A plot of substrate concentration over time is shown in Figure 2. With the substrate concentration reaching a plateau, it can be seen that the reaction is complete within the hour. The Michaelis-Menten plot in Figure 3 displays the change of reaction rate as a function of substrate concentration. Although the Michaelis-Menten experiment is usually performed by measuring the reaction rate at several initial substrate concentrations, in this case the experiment can be condensed into one reaction.

Plot of substrate concentration over time of the reaction.

Figure 2. Plot of substrate concentration over time of the reaction.

Michaelis-Menten plot of the reaction. The data was fitted to: V = (Vmax [S]) / (KM + [S]).

Figure 3. Michaelis-Menten plot of the reaction. The data was fitted to: V = (Vmax [S]) / (KM + [S]).

As multiple 1H NMR spectra are acquired as the reaction proceeds, the spectrum allows substrate concentration to be determined and the reaction rate can be approximated by calculating the difference in substrate concentration over a known time interval. Therefore at higher substrate concentration it is seen that the reaction rate begins to reach a plateau which represents the Vmax at this substrate concentration.

From the Michaelis-Menten plot, the Lineweaver-Burk lot (Figure 4) is constructed by reciprocating both axes. Subsequently it was found that the KM = 0.24 mol L-1 and Vmax -0.3152 mmol L-1s-1.

Lineweaver-Burk plot of the reaction. The data was fitted to the equation 1/V = (KM/Vmax [S]) + 1/Vmax from which the values of KM (0.24 mol L-1) and Vmax (0.3152 mmol L-1 s-1) were extracted.

Figure 4. Lineweaver-Burk plot of the reaction. The data was fitted to the equation 1/V = (KM/Vmax [S]) + 1/Vmax from which the values of KM (0.24 mol L-1) and Vmax (0.3152 mmol L-1 s-1) were extracted.

Conclusions

This experiment studied the enzymatic hydrolysis of N-acetyl-L-methionine. Due to the variation in chemical shifts of the α-methine protons in the substrate and product, 1H NMR spectroscopy could be used to determine the progress of the reaction using the NMReady-60 instrument. Furthermore, quantitative data was obtained from the spectra that allowed a Michaelis-Menten and Lineweaver-Burk plot to be produced which were then used to determine the Vmax and KM values of the enzymatic reaction.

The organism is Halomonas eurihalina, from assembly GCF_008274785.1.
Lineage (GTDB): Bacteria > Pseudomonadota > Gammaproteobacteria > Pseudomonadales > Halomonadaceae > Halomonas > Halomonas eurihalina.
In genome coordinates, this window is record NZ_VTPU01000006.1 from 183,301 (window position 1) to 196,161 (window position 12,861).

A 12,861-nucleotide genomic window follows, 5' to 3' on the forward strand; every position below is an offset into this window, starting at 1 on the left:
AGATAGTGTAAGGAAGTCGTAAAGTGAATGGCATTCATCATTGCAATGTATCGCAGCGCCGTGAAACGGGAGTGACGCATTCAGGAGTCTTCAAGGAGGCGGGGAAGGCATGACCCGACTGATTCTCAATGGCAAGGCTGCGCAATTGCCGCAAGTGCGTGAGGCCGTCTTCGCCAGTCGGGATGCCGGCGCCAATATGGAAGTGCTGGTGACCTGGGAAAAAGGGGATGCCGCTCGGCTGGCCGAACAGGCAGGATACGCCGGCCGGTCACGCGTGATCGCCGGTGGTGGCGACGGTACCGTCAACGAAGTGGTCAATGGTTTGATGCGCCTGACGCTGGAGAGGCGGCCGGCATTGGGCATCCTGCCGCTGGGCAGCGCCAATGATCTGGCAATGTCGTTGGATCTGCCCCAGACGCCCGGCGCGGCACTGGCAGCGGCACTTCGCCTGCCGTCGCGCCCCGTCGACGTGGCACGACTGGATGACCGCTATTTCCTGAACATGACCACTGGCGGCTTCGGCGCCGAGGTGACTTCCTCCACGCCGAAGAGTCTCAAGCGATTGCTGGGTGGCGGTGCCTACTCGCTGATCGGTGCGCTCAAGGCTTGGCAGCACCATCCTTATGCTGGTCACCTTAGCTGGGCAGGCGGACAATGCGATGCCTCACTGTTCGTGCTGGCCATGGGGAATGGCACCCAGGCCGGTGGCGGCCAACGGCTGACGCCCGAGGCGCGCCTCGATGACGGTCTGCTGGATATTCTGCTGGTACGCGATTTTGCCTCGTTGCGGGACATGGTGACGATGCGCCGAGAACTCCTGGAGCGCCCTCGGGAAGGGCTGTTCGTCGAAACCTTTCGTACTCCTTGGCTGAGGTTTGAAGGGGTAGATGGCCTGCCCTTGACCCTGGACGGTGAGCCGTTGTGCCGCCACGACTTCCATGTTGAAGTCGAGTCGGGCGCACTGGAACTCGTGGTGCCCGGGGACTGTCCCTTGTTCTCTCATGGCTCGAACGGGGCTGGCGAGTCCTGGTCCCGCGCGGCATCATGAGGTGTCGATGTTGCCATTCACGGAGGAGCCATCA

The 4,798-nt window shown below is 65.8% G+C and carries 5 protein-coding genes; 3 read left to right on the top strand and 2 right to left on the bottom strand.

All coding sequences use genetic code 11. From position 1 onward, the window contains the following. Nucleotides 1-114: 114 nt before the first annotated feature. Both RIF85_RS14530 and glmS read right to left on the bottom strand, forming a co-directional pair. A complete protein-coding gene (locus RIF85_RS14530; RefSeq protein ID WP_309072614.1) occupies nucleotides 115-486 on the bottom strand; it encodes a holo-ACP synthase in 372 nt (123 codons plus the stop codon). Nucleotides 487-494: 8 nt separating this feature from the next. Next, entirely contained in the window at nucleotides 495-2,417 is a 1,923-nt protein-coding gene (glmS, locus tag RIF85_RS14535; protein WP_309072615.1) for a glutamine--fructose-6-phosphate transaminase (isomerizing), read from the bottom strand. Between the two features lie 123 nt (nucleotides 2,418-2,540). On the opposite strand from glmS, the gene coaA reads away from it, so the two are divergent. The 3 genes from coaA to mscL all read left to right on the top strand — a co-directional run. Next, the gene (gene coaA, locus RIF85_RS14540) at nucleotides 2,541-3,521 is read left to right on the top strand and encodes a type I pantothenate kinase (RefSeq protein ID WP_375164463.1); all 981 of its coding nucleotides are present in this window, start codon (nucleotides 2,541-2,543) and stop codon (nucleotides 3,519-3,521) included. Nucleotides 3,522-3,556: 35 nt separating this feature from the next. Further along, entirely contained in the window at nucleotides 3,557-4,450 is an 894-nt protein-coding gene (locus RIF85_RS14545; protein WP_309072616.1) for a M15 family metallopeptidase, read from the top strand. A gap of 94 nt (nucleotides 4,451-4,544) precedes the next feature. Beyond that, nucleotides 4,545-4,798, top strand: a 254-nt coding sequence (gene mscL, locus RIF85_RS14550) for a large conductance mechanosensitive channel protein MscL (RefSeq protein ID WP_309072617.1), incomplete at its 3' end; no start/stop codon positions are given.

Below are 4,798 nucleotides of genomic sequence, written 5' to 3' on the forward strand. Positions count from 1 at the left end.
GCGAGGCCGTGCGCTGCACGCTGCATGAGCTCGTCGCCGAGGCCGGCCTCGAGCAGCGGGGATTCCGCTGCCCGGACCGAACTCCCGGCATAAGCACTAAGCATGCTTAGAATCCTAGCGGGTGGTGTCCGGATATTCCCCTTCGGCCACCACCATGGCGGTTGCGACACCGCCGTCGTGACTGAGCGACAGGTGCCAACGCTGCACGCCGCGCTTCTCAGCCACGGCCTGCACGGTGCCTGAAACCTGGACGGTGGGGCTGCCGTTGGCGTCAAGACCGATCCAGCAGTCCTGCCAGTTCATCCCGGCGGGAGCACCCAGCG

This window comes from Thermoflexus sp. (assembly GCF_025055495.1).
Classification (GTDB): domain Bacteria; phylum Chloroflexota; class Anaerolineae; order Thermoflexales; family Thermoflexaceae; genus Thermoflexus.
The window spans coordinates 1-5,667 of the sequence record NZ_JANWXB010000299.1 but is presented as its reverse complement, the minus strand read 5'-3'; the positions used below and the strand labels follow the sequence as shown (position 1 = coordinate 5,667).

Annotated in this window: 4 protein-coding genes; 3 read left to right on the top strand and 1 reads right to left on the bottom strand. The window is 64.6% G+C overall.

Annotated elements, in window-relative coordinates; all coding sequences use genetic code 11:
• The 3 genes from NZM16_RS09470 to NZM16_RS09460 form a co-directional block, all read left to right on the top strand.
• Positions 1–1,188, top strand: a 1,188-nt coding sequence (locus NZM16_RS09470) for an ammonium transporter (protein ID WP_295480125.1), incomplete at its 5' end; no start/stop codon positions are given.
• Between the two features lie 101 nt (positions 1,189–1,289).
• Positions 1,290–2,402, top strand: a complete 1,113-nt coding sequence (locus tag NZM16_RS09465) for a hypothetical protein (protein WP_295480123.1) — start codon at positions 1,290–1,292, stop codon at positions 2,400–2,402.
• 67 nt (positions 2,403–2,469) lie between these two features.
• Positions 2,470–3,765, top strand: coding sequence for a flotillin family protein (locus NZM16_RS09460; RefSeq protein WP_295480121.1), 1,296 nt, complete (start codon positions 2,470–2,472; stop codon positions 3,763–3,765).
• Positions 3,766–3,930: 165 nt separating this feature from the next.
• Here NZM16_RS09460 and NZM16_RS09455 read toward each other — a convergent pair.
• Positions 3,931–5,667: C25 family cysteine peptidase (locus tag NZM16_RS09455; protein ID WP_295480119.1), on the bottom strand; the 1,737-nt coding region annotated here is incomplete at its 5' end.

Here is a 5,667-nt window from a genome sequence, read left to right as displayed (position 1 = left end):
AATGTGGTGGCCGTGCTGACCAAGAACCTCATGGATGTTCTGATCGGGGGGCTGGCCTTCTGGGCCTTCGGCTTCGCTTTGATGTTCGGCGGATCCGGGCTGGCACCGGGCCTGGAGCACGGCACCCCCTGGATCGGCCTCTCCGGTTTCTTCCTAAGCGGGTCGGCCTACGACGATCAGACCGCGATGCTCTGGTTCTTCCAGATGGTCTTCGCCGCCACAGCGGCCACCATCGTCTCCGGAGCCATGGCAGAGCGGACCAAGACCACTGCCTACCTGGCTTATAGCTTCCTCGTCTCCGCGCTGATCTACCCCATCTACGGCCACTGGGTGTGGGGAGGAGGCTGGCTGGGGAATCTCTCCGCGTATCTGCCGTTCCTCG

References and Further Reading

  1. Le H.; Algaze, S.; Tan, E. Michaelis-Menten Kinetics https://chem.Iibretexts.org/Textbook Maps/ Biological Chemistry/CataIysts/Enzymatic_Kinetics/MichaeIis-Menten Kinetics (accessed Dec 4, 2018).
  2. BIanco, A.; Blanco, G. Medical biochemistry; Academic Press: London, United Kingdom, 2017; pp. 1 53-1 75.
  3. Berg, J.; Tymoczko, J.; Stryer, L. Biochemistry; 5th ed.; W.H. Freeman and Co.: New York, 2002.
  4. OIsen, IR., Olsen, J. and Giles, G. "An Enzyme Kinetics Experiment for the Undergraduate Organic Chemistry Laboratory." J. Chem, Educ., 2010, 87(9), pp.956-957.

Data Accessibility

The NMReady-60 allows data to be processed directly and then printed. The data can also be exported directly to a USB or networked file where it can be worked up using third party NMR processing software.

About Nanalysis

Nanalysis was established in 2009. The company develops and manufactures portable Nuclear Magnetic Resonance (NMR) spectrometers for the laboratory instrumentation market.

In the fall of 2012, the first product was launched: NMReady™, the first fully featured portable NMR spectrometer in a single compact enclosure requiring no liquid helium or any other cryogens.

The NMReady is used by chemical professionals in all types of industries (oil & gas, chemical, pharma, biotech, food processing) as well as government and university labs.

The NMReady enables all chemical trainees to gain first-hand knowledge of NMR as the premier spectroscopic method by using it in a variety of training environments.


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Last updated: May 6, 2020 at 7:44 AM